c l i n i c a l f o l i o s : n a r r a t i v e





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Informed Patient's FAQ on Coronary Artery Disease: 13

A D V E R T I S E M E N T

   
 

What is angina? 

When the demand for oxygen increases, during exercise for example, and the narrowed coronary vessels restrict blood flow, pain fibers in the heart are stimulated. This pattern of crushing chest pain, often radiating to the left arm, is called angina pectoris.

If angina cannot be controlled with cardiac medications, a procedure called a balloon angioplasty may be successful in relieving it.     

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Informed Patient's FAQ on Coronary Artery Disease: 14

A D V E R T I S E M E N T

   
 

What is a balloon angioplasty? 

If the narrowing of the coronary artery is close to its origin at the aorta, the narrowing can sometimes be successfully widened with a balloon catheter in a procedure called a balloon angioplasty. The catheter is inserted through the skin into the main artery of the leg, and directed into the affected coronary artery using x-ray guidance. When the sausage-shaped balloon is inflated, it dilates the narrowing. The balloon is then deflated and removed.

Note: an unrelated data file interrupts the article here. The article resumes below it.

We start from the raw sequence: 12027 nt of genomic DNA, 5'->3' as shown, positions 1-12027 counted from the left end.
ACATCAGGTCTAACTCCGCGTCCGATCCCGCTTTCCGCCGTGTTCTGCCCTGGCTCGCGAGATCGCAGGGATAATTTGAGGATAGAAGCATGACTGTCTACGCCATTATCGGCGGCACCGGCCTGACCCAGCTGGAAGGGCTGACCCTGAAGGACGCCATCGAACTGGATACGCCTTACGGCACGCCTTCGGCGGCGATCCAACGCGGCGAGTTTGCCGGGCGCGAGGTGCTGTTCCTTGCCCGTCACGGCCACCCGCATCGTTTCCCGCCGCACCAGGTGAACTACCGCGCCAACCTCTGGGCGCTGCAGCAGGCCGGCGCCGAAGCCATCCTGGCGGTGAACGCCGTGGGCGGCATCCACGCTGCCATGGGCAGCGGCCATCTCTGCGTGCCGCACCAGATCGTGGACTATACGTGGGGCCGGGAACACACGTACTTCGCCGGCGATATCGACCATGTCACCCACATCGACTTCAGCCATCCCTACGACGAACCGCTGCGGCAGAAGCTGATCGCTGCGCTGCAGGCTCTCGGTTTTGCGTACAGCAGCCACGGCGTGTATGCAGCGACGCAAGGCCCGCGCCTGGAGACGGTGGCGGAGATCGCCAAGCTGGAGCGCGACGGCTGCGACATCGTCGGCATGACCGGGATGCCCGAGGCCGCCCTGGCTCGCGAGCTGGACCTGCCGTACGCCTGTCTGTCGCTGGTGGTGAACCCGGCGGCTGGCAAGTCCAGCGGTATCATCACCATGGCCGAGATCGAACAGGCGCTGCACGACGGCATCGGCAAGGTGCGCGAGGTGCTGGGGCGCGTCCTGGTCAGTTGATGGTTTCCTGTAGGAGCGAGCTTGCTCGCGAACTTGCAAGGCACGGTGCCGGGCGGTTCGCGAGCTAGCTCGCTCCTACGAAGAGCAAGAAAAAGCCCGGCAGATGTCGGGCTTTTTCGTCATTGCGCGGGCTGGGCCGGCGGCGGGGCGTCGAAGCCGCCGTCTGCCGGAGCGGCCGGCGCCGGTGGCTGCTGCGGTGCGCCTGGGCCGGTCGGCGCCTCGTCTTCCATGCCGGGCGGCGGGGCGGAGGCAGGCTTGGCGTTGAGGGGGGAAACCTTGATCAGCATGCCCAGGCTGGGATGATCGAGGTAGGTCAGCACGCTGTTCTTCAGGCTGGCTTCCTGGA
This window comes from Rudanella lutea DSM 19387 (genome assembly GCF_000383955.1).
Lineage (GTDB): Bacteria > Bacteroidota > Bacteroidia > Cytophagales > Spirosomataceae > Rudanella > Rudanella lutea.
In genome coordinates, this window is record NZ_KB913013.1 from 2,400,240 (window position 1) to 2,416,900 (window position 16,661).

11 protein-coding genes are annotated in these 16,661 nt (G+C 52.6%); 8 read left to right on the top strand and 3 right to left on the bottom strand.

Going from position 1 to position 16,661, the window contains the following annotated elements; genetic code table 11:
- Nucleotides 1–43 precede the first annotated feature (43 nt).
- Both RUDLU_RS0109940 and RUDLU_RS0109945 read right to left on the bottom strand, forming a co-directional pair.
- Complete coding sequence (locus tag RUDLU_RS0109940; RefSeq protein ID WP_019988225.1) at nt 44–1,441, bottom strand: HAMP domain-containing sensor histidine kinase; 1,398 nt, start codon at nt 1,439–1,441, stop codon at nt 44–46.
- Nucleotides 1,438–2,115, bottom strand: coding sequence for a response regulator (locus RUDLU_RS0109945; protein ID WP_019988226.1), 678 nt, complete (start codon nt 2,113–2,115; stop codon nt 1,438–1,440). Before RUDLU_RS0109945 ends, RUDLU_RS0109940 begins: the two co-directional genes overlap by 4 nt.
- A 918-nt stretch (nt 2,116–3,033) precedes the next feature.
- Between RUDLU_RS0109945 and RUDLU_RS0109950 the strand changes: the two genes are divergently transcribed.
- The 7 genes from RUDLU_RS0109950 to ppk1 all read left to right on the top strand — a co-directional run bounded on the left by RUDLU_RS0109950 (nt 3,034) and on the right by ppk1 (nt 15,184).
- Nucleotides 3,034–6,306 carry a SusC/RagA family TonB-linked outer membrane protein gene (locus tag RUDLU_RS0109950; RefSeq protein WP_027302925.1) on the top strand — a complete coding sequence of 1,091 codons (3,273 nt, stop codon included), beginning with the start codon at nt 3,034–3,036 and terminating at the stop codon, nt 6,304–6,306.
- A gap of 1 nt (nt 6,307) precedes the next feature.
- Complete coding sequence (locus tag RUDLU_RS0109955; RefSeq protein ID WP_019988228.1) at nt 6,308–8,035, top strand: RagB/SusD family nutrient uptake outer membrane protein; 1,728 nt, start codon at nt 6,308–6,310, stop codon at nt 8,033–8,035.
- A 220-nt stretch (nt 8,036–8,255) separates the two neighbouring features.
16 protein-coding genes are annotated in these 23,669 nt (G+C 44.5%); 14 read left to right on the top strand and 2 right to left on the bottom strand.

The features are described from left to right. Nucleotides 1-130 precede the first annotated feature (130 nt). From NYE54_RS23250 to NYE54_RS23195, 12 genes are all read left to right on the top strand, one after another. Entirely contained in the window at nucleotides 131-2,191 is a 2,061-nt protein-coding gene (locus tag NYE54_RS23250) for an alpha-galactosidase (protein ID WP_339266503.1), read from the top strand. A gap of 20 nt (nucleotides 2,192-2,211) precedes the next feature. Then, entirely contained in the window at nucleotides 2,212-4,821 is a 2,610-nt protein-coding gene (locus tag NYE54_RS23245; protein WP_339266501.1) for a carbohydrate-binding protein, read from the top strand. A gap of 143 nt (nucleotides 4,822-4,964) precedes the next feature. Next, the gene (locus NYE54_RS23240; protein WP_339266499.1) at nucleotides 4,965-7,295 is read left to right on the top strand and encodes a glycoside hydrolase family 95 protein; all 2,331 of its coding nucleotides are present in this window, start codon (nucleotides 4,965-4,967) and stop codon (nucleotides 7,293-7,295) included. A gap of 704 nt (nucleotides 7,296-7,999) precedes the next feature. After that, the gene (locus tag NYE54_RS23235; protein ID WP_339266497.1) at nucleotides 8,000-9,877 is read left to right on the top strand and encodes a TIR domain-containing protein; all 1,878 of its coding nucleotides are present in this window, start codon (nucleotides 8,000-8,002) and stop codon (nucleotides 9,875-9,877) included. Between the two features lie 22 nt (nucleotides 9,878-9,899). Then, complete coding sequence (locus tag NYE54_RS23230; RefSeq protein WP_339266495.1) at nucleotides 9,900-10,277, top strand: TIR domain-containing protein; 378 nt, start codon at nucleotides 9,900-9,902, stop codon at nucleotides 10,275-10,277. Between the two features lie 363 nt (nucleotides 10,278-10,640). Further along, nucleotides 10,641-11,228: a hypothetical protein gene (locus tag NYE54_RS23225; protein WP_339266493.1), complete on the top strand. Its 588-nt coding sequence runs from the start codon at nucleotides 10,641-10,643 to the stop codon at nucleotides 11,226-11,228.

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Informed Patient's FAQ on Coronary Artery Disease: 15

A D V E R T I S E M E N T

   
 

What is coronary occlusion? 

When a coronary vessel becomes completely blocked, either by the fatty deposit itself or by a blood clot resulting from the slow-moving blood in the narrowed segment, this blockage is called a coronary occlusion.      

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This page was last modified on 6/3/1999.